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Viola da gamba

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    Smithers, BC
  1. Viola da gamba

    Christmas Puddings

    Why the hell would you buy brandy butter - it's not like it's complicated to make? 6 tablespoons brandy 6 oz (175 g) unsalted butter, at room temperature 6 oz (175 g) soft dark brown sugar or white sugar, depending on preference Cream butter and sugar together. Gradually stir beat brandy into the butter and sugar mix. Place in the refrigerator until needed. Serve with Christmas pudding, toast, mince pies, or what have you. Melt and serve warm over ice cream.
  2. Viola da gamba

    Road Trip to Prince Rupert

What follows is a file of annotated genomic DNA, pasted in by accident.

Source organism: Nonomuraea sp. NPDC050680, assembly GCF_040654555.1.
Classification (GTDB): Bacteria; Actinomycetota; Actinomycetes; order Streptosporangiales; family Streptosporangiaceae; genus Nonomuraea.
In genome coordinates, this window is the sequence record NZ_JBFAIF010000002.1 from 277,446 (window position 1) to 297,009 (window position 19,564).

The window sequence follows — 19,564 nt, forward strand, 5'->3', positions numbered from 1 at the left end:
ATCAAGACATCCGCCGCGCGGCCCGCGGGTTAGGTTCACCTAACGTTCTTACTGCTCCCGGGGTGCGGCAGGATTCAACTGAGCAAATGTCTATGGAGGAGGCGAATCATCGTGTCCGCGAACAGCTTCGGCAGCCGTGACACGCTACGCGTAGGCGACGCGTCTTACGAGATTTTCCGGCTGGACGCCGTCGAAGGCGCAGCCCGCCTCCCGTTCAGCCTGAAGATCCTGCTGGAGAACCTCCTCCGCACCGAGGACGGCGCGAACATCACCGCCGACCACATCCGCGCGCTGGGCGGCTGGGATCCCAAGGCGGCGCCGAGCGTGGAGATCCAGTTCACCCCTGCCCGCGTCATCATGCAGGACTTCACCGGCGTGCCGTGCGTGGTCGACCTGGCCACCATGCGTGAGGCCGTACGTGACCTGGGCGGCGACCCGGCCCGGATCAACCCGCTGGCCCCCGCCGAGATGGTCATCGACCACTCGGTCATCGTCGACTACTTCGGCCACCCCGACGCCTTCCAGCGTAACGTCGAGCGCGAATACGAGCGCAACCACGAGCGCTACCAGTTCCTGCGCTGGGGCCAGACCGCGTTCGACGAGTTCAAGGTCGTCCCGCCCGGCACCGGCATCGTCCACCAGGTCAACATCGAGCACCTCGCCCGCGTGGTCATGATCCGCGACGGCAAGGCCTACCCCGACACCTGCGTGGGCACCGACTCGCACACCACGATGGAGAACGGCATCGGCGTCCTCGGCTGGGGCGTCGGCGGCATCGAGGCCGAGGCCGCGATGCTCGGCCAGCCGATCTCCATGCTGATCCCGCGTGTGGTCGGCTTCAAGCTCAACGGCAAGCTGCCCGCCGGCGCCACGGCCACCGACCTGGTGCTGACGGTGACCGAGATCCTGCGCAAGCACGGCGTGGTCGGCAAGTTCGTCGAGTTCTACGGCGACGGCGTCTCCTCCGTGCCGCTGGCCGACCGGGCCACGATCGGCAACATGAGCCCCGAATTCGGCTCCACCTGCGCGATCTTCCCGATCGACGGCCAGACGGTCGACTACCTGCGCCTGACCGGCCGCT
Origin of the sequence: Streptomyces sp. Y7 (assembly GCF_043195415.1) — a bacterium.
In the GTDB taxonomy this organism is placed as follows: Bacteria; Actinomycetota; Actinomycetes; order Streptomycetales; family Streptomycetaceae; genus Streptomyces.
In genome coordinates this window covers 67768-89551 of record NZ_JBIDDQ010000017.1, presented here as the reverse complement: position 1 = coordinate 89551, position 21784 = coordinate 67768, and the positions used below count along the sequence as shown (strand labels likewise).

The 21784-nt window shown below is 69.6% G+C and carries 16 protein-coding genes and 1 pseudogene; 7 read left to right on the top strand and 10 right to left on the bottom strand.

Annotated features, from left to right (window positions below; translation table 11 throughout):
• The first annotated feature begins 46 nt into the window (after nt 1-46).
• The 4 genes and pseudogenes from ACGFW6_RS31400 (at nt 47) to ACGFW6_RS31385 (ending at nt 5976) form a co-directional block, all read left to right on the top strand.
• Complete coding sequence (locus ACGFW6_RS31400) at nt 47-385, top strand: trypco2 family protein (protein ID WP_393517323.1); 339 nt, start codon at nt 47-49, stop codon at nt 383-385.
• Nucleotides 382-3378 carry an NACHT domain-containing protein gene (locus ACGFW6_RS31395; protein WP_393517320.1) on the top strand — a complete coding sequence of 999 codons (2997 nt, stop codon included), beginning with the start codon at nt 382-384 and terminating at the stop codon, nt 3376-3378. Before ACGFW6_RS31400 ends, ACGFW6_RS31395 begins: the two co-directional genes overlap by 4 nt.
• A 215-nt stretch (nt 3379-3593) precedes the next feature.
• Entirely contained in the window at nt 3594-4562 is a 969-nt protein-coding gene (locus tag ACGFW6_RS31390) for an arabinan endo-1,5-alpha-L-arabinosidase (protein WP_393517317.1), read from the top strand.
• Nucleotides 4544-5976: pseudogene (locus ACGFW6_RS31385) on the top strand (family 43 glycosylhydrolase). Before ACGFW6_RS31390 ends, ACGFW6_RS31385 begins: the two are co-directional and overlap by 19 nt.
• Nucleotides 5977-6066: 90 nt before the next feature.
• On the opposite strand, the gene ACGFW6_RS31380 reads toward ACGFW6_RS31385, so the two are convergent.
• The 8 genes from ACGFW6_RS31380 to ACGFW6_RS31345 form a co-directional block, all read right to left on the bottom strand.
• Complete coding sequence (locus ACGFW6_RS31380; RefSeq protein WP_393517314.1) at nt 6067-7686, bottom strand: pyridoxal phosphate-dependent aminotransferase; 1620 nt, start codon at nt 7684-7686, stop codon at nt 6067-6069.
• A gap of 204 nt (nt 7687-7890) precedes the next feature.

Oh man - good food on Highway 16 - I'll do my best ... South of Prince George - there's nowhere to eat in Williams Lake apart from the Laughing Loon, and that's nothing to write home about (standard pub fare). In Quesnel, same problem - although the coffee at the place that looks as though it's ripping off Starbucks' logo isn't bad. I haven't tried the steakhouse across the river in Quesnel - we're usually too busy trying to get home. Load up on stuff in Vancouver, and head for highway 16 - or stop at pubs and know that at least it's safe. Prince George - haven't eaten there for ages, but apparently the people who used to own the Italian restaurant that is now Rare (help me someone) have moved back up to PG, and have re-opened a restaurant there - might be worth checking out. Vanderhoof, Fraser Lake, Fort Fraser - you're on your own, sorry. Burns Lake - there's a new-ish pub - I think called the Grapevine - just down the street from the 7-11 - it's not bad. About on a par with the Lennox for food, not much in the way of beer selection. The gas prices in Burns Lake are generally the cheapest of anywhere on Highway 16 (Fort Fraser has occasionally been cheaper) - fill up. Houston, Topley, Granisle - nowhere to eat - move along. Telkwa - Bridges is, much to my amazement, still open - and some people give it rave reviews - might be worth checking out for lunch. Otherwise, the Green House does a not bad ginger beef. Take a detour up the Telkwa High Road (just before the One Stop, on the right as you're heading west, after you're through Telkwa - if you get to the gas station, you've gone too far) - the Foxhole Bakery (4490 Fox Road - off the Telkwa High Road on the left after you pass the turnoff for Tyhee Lake & the cemetary) is worth checking out - they do good bread, nice granola, and they carry local honey which, probably due to the prevalence of dandelions, is quite peppery. Continue along the Telkwa High Road, turn left on Old Babine Road (i.e. at the stop sign) and turn right back onto the highway. Smithers. Sigh. Still not a great culinary mecca. The Iron Horse is still good, although service is dreadfully slow - nice soups, really good breakfasts, and half the town seems to swear by their sandwiches. Schimmel's (on Main Street) has re-opened under new owners, now accepts credit cards and debit - the coffee ain't great, but the pastries, bread, sandwiches & schnitzel (Thursdays only) are first-rate. The Logpile Lodge is still an option for dinner if you can plan ahead - see my response to Daddy-A's post, slightly lower down on the link. The Alpenhorn has gone downhill, but the beer's still okay, and they have Strongbow cider on tap. The golf club (west of town, on the right) has improved their food hugely, and is open to the public - that's not saying it's great, but it's now an option - and the view is fabulous. Don't eat at the Hudson's Bay Lodge - restaurant, pub or cafe - it's changed hands, and they don't even fake-make their salad dressings any more - you get little packets of Kraft. Java's is still reliable for coffee. Avoid Kokopelli's - their coffee sucks and the service is worse. DO NOT eat at the Aspen. Blue Fin Sushi gets their fish from Rupert, and is the best sushi on Highway 16 - they only use wild sockeye for salmon, and if the halibut is fresh there's nowhere better. Not a huge selection, but they do what they do well. Farmers' market Saturdays, and we're about 6 - 8 weeks behind Vancouver - strawberries & raspberries are about in the middle of their season right now, and saskatoon berries are just starting to ripen. Saskatoon berry jam should be available at the farmers' market. Heading west - there's a new cafe opening in Moricetown opposite the canyon - haven't tried it (it's not open yet), but it looks like it should be heavy on the fish - so good news there. Slightly cheaper gas here than in Smithers usually. The Hazeltons, Kitwanga - nothing to eat, keep going - although the K'San village (in Old Hazelton) is worth a detour, as is Hagwilget Canyon, if you're sightseeing. If you have to stop, Mercedes Beanz in Old Hazelton does very good coffee & tea. The Trading Post does good crab cakes, but the service is execrable and the rest of the food below-average - sadly. Neat building, some great historical photos. After Kitwanga, there's a yellow cafe on the left (still heading west) - it's supposed to be good in a hippy kind of way - haven't been, so can't recommend. It is VERY yellow, so hard to miss! Kitimat - if you detour off the highway before Terrace - there's a new cafe in Kitimaat village (first left after the tourist info place) that does fabulous fish for very reasonable prices (primarily for dinner - but you can stay at the hotsprings just south of Lakelse Lake - rundown hotel, but kind of a cool place in a very '70s kind of way) - availability depending on the catch. Not much else to see unless you're fascinated by aluminum smelters. It's wet here. Terrace - if you buy stuff at Safeway, any purchase of $35 or more will get you 0.07 off gas at the Safeway gas bar provided you have/use a Safeway club card - they will give you one on the spot. Fill up. The only place to eat in Terrace is Don Diego's - a sort of Mexican place (no, this isn't as frightening as it sounds - the food is actually good) that posts its menu on a chalkboard, which makes recommending anything there tough, as we've not had the same food twice. If they've got them, the salmon/rice/corn cakes were wonderful, as was the chocolate chipotle cake. Dos Equis Amber in bottles, a surprising selection of wine. Coming into Terrace, go over the overpass, turn right at the lights, left at the 4-way, it's on the right. Nowhere else to eat. Sad. Prince Rupert - fish, glorious fish. Dolly's Seafood in Cow Bay does EXCELLENT chowder and is a good place to buy fish. Smiles Cafe does okay sandwiches, but I can't get past the smell of frying. The beer & wine store across the parking lot from Dolly's has a reasonable selection. Don't eat at the Crest - overpriced, and not very good - for preference, eat at the Breakers pub, again in Cow Bay - food as good as the lounge at the Crest & about 1/3 cheaper. View of the harbour from both places. Excellent halibut cheek burgers (but then I'd crawl over broken glass using my lips for halibut cheeks). For a "nice" meal, try the Cow Bay Cafe - great food, again very dependent upon what's fresh, which makes it hard to recommend anything in particular - neat room, right on the water. If you're fed up with seafood, Zorba's does v. good Sri Lankan food, and La Cucina (sorry) is the local standby for Italian. Don't eat Chinese in Rupert. Mr. VdaG swears by the Pho at Herby's - I've never had it (on 3rd opposite/near Tim Horton's) - close to the Coast. I have not had good sushi in Rupert EVER - which is weird - but the sushi place in Cow Bay is your best bet if you're desperate, and the cockles were good. Very good coffee at either the Cowpuccino's (again, sorry) in Cow Bay, or okay coffee at Javadot.cup (on 3rd - also a B&B). Be warned - nearly everywhere in Rupert stops serving food at about 9:00 during the week, except for the Lounge at the Crest (10:00) or the restaurant there (9:30). Hope this is some help - sorry it's so long. Have a good trip!